IRS management agreed with our recommendations. The Director, Examination Policy, SB/SE Division, will publish an article in theTechnical Digest, an internal publication, detailing the importance of group manager involvement in securing agreement to audit results when an agreement could not be obtained by the examiner. The importance of managerial involvement will be also be reemphasized during a conference call with the Area Technical Analysts. In addition, this report will be shared with the SB/SE Division Management Advisory Council and the Human Capital Office, which assumed responsibility for the action items originating from the Workforce of Tomorrow Task Force. Management’s complete response to the draft report is included as Appendix VII. Copies of this report are being sent to the IRS managers affected by the report recommendations. Please contact me at (202) 622-6510 if you have questions or Margaret E. Begg, Assistant Inspector General for Audit (Compliance and Enforcement Operations), at (202) 622-8510.
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Consistent and EfeedNe iedn I vnloevemtnI  sctive Management Resolving Disagreements Over Audit Results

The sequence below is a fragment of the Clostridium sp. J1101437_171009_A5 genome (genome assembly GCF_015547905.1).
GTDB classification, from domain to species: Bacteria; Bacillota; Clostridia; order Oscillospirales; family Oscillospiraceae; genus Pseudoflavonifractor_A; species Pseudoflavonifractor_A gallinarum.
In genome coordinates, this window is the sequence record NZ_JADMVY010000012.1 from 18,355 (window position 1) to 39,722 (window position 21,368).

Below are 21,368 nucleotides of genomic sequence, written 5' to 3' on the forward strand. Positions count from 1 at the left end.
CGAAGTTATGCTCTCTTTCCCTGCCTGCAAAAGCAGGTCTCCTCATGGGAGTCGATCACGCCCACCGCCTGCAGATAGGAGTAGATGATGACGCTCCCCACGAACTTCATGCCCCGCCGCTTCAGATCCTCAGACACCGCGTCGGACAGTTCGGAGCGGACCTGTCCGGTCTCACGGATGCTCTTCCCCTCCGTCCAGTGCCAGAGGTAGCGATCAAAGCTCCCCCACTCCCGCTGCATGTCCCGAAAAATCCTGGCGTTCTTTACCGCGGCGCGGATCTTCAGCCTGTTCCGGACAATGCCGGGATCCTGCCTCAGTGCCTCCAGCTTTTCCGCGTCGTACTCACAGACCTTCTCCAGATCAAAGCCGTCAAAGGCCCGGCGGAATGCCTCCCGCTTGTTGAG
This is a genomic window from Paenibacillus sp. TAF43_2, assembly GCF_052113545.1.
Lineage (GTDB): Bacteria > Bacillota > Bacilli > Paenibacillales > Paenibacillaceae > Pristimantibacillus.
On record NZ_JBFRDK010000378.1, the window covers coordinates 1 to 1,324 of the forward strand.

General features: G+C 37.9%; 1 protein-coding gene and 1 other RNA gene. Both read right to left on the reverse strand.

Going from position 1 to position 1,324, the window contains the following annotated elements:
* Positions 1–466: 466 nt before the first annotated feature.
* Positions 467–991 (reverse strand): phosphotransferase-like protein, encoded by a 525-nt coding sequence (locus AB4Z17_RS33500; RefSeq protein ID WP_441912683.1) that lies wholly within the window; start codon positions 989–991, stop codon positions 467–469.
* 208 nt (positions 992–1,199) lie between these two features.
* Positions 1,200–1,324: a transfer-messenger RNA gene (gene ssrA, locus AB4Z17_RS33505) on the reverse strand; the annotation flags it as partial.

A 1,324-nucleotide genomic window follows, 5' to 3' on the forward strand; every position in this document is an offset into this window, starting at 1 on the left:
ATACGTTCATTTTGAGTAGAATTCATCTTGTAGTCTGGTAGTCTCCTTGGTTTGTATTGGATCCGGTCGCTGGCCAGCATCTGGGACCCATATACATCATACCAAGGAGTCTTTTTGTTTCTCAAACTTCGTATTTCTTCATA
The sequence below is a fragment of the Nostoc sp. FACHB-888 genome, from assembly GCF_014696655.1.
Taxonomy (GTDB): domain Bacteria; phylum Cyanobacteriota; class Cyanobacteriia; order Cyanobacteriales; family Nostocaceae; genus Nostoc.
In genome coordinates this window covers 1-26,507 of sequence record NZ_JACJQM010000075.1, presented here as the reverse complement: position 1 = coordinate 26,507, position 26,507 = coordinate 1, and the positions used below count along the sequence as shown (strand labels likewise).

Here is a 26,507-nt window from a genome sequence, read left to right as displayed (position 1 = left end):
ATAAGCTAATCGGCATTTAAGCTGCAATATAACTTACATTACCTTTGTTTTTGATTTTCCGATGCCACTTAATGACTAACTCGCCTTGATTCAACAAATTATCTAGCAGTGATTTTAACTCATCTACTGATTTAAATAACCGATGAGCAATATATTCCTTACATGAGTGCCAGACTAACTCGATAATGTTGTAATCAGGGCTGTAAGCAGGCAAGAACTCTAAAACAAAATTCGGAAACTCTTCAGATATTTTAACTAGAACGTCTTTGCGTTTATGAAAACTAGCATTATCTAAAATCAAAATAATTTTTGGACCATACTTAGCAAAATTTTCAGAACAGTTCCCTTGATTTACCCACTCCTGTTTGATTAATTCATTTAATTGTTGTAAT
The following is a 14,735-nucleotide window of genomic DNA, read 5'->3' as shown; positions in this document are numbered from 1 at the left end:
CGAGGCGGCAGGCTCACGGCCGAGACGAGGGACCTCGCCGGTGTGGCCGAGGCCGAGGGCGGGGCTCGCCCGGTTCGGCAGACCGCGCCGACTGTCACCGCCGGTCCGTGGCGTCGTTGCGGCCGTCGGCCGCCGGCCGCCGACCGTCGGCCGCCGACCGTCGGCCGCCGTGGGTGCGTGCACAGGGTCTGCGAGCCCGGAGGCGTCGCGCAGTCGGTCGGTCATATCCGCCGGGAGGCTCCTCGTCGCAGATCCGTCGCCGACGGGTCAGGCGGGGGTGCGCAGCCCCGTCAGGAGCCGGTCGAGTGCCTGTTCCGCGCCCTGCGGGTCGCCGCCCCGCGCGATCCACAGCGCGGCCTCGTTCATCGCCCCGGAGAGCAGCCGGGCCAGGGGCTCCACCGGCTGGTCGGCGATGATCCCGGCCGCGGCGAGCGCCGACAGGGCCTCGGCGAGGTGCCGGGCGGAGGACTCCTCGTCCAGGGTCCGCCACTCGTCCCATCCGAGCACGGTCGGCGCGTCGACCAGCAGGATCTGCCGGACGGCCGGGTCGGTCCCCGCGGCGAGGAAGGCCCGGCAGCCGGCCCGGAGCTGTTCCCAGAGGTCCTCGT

Table of Contents  Background..........................................................................................................Page 1
Results of Review...............................................................................................Page 3 Involvement by First-Line Managers Is Critical to the Successful Delivery of Vital Federal Government Programs and Services....................Page 3 Group Managers Need to Be More Involved in Securing Agreement to Audit Results.............................................................................................Page 5 Recommendations 1 and 2:................................................Page 8
Appendices Appendix I – Detailed Objective,Scope, and Methodology ........................Page 9 Appendix II – Major Contributorsto This Report ........................................Page 11 Appendix III – Report Distribution List .......................................................Page 12 Appendix IV – Survey of Group Managers ..................................................Page 13 Appendix V – National Quality Review System - Standards and  Attributes for Field Audit..............................................................................Page 21 Appendix VI – National Quality Review System - Managerial Involvement Attribute ...................................................................................Page 23 Appendix VII – Management’s Response to the Draft Report.....................Page 25  
 
  
EQRS IRS NQRS SB/SE
Consistent and Ef t en NIsdeeeind gamene tnIovvlmeective Man Resolving Disagreements Over Audit Results 
  Abbreviations  Embedded Quality Review System Internal Revenue Service National Quality Review System Small Business/Self-Employed
 
Consistent and Ef ecvetian Mgamene tnIovvlmeent Is Needed in Resolving Disagreements Over Audit Results